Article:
Sunday, September 24, 2006

Book TV

Today, Sept 23 I was watching CSpan's BookTV. The show dealt with racial disparities in health care, presented by the American Enterprise Institute. One of the guests explored the effect of "g" on health care disparities, she stated that cognition is not made up of several parts, only "g" matters, which is true. In addition she stated that racial disparities in IQ are very stubborn. Yet, nowhere did she address the fact that if "g" is even partially determined by genetics, then "g" is partially an algorithm.

Most advocates of a hard "g" theory believe that "g" is genetically determined, as such they believe that the mind is in the brain, and processes in the brain constitute the mind. Yet the brain is governed by classical physical laws (quantum mechanics and general relativity have little to no effect) hence it functions like a machine. Since the brain is a machine and processes in the brain constitute the mind then guess what the mind is a machine as well. As such it is an algorithm, hence if one can perform the actions of a universal Turing machine then one can emulate the other algorithm, in principle.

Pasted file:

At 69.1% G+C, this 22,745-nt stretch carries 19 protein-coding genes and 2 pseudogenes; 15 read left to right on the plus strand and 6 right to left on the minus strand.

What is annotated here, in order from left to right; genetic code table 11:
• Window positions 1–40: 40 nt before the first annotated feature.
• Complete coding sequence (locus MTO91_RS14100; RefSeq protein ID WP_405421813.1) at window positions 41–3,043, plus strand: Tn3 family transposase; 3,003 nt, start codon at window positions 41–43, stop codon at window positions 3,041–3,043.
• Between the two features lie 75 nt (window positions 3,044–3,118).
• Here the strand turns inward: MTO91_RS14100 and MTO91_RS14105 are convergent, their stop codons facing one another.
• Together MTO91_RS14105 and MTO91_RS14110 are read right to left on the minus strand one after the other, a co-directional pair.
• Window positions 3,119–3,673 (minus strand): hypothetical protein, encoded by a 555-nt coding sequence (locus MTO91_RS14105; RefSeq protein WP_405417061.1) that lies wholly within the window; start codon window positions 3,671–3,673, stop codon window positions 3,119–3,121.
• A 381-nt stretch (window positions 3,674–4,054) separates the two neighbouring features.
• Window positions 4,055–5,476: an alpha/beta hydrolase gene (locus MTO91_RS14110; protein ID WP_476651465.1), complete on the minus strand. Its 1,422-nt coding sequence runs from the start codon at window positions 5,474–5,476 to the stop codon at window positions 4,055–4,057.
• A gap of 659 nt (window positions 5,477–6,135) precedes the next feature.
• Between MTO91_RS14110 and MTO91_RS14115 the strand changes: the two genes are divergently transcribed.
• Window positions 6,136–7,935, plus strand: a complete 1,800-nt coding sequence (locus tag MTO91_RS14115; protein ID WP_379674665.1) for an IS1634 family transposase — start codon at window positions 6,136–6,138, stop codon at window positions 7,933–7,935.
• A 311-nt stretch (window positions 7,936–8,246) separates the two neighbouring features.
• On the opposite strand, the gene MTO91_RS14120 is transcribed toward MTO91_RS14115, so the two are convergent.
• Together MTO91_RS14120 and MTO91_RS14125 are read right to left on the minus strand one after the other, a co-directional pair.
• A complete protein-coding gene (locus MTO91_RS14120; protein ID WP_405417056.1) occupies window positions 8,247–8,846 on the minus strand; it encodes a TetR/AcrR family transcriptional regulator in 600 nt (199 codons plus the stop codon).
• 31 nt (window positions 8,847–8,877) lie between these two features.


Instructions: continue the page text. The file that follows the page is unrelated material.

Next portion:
Some advocates of a hard "g" theory, may state that we are more than machines. This implies our mind is not wholly material, hence part of our mind is not determined by the processes in our brains, hence part of "g" is not "in" our brains. Well then where is it? If we are not strict materialists then we must admit supernatural effects on "g", hence "g" cannot be wholly determined by genetics. This also implies that the scientific method may not answer all questions relating to "g".


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October 3, 2006 at 3:14 PM  

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